Soap & Glory Limited v Boi Trading Company Limited  ATMO 47 (3 June 2014)
Successful opposition by Soap & Glory to registration of the trade mark PRIDE & GLORY for various cosmetics and personal care products in class 3.
The applicant filed evidence but did not participate in the hearing or file submissions.
The opponent had relevant registrations for its Soap & Glory and Soap & Glory 2-minute rinse trade marks and had been using its Soap & Glory trade mark in the UK for various goods including lip gloss, body butter and shampoo since 2006 and expanded into the Australian market in 2010.
The opposition was successful under the s44 ground with the hearing officer finding the applied for PRIDE & GLORY trade mark was deceptively similar to the opponent’s registered Soap & Glory trade mark.
It was significant that there were no other relevant trade marks on the Register in class 3 containing the elements “& GLORY”. The hearing officer was persuaded these elements constituted an essential or distinguishing feature of the opponent’s registered Soap & Glory mark. As a result, there is a real likelihood that a significant number of ordinary consumers will wonder, or be left in doubt, whether the parties similar class 3 goods come from the same source.
Nikon Corporation v Andrew Lovric  ATMO 48 (4 June 2014)
Unsuccessful opposition by Nikon to registration of the trade mark IKON for various non-alcoholic beverages in class 32.
The opponent had numerous registrations for the trade mark NIKON, but none of them covered relevant class 32 goods. It had an earlier pending application for the trade mark Nikon covering the class 30 sub-headings, but that was not of benefit because the hearing officer considered the applied for IKON trade mark was not deceptively similar to NIKON.
Reliance was also placed on the opponent’s substantial Australian reputation derived from its use of the NIKON trade mark and the hearing officer was satisfied this mark had acquired a relevant reputation for cameras and associated lenses, with perhaps some degree of expansion into fields related to optics and photography. However, such goods are very different to class 32 beverages and the opponent did not have any evidence of long standing or repeated sponsorship of events.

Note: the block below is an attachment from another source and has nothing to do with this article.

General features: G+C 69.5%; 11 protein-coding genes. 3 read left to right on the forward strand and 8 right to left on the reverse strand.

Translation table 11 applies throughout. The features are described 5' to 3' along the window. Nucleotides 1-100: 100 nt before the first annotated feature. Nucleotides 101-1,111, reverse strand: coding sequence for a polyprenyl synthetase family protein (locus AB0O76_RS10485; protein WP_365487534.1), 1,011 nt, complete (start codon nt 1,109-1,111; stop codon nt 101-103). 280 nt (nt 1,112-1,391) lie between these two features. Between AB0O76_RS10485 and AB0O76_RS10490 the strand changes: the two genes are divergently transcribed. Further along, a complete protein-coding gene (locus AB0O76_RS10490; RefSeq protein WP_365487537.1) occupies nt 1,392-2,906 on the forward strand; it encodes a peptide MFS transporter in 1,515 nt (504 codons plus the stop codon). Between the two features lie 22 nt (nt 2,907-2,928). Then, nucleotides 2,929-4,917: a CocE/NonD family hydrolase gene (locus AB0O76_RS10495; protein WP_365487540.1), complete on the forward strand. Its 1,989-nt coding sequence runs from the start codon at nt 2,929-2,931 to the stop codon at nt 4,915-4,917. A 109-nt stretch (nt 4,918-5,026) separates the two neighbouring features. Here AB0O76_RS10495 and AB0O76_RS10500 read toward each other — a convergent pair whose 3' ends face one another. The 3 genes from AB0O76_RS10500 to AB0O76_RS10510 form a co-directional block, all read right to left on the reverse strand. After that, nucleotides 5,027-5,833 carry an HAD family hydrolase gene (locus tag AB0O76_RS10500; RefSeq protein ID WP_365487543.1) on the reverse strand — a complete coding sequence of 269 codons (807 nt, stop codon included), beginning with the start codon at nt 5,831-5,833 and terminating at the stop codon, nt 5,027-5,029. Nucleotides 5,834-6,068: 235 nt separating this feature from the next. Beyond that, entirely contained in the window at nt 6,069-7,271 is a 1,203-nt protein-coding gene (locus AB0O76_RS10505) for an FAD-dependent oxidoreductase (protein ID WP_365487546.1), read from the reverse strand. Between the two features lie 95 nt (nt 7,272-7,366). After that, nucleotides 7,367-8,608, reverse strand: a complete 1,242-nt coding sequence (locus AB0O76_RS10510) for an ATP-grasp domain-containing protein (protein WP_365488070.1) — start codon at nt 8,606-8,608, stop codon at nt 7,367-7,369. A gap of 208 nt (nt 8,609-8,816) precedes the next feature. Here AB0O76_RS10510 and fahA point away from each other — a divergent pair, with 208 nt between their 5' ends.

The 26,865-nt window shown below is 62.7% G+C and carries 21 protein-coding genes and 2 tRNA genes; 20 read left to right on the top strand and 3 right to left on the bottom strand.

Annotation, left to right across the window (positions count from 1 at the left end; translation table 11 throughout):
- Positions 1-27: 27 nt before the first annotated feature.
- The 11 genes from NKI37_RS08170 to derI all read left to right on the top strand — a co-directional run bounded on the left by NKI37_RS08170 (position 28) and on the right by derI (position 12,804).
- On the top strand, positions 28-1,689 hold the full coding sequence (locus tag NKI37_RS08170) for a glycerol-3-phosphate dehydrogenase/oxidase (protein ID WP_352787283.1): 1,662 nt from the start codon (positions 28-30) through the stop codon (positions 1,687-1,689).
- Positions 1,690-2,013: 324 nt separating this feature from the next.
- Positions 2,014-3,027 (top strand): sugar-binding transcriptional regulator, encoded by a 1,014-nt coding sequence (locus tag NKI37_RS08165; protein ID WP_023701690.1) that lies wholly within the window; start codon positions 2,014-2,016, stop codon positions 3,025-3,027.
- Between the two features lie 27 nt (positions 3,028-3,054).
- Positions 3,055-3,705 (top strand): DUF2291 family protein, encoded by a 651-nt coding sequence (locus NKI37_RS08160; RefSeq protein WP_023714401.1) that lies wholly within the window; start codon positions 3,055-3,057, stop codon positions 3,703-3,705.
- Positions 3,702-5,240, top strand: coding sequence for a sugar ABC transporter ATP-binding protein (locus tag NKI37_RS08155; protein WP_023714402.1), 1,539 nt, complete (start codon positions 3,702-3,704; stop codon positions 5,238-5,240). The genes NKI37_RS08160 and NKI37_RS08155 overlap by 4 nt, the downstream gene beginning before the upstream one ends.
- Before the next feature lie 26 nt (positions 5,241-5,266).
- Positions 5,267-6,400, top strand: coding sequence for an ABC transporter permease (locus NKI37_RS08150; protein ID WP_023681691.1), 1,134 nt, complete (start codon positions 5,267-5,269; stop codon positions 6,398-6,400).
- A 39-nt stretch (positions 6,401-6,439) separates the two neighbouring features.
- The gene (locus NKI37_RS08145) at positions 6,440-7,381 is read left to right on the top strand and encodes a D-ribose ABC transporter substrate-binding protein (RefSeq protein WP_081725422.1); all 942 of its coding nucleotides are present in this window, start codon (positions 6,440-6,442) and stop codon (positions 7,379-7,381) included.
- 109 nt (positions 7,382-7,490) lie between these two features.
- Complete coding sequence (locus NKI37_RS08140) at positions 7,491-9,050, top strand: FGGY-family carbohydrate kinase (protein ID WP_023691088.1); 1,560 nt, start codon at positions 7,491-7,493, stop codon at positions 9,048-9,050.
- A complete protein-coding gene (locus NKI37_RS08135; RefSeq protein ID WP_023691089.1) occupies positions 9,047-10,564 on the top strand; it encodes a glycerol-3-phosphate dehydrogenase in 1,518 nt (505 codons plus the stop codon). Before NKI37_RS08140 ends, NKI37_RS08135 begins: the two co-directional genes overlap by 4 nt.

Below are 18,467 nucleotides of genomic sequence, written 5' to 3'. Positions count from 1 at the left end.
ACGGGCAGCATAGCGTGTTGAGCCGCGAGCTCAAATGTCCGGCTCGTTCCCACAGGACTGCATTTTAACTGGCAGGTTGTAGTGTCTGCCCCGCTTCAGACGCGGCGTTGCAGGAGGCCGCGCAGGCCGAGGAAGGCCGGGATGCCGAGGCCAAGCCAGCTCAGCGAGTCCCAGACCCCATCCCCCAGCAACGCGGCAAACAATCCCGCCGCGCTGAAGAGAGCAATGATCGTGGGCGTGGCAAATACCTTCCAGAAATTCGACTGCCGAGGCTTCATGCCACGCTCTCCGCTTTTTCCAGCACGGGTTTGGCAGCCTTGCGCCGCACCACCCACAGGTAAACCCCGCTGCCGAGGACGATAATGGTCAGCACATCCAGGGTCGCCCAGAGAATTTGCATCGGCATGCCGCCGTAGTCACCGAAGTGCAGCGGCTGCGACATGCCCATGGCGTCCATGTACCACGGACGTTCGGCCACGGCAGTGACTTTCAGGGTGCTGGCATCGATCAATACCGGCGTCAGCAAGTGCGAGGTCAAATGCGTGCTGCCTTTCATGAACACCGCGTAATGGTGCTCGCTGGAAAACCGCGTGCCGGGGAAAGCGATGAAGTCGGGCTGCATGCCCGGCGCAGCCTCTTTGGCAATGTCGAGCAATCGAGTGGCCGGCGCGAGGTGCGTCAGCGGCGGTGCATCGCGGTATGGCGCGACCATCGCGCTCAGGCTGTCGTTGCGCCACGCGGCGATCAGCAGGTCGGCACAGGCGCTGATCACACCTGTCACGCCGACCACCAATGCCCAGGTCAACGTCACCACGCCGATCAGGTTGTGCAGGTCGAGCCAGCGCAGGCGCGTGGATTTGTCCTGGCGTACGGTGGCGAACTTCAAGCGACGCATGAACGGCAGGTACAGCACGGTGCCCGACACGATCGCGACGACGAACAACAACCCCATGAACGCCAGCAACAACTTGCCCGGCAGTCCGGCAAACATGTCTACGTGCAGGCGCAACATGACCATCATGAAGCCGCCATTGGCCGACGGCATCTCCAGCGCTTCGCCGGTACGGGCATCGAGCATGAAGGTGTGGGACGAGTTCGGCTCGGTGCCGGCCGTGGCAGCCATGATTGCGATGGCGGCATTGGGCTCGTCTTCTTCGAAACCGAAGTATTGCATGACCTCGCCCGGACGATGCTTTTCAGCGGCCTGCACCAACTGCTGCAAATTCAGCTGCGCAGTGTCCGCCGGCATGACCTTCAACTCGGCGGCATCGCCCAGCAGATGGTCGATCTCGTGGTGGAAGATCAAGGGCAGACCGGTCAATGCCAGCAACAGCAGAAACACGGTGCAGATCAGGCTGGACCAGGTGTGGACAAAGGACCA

Indeed, the hearing officer commented that the strength of the reputation of NIKON for cameras and associated lenses weighed against the likelihood of confusion with IKON for the designated beverages.
Hot Tuna IP Limited v Select GmbH Unternehmen fur Zeitarbeit  ATMO 49 (4 June 2014)
Partly successful opposition by Hot Tuna to registration of the trade mark shown below for clothing footwear and headgear in class 25, but not for non-alcoholic beverages in class 32.
The opponent had been selling surfwear in Australian since 1969 under its HOT TUNA trade mark and, since 1979, had also used various versions of its logo mark shown below. This logo had been registered as a trade mark for all class 25 goods since 1985. The evidence pointed to the popularity of the opponent’s surfwear waning during the latter part of the 1990s.
The hearing officer found in favour of the opponent under the s44 ground in finding that the applied for trade mark was deceptively similar to the opponent’s prior registered mark and covered the same goods in class 25.
Rather curiously, the hearing officer did not consider the s60 reputation ground in the context of the applicant’s claim to class 32 non-alcoholic beverages and those goods were unaffected by the decision.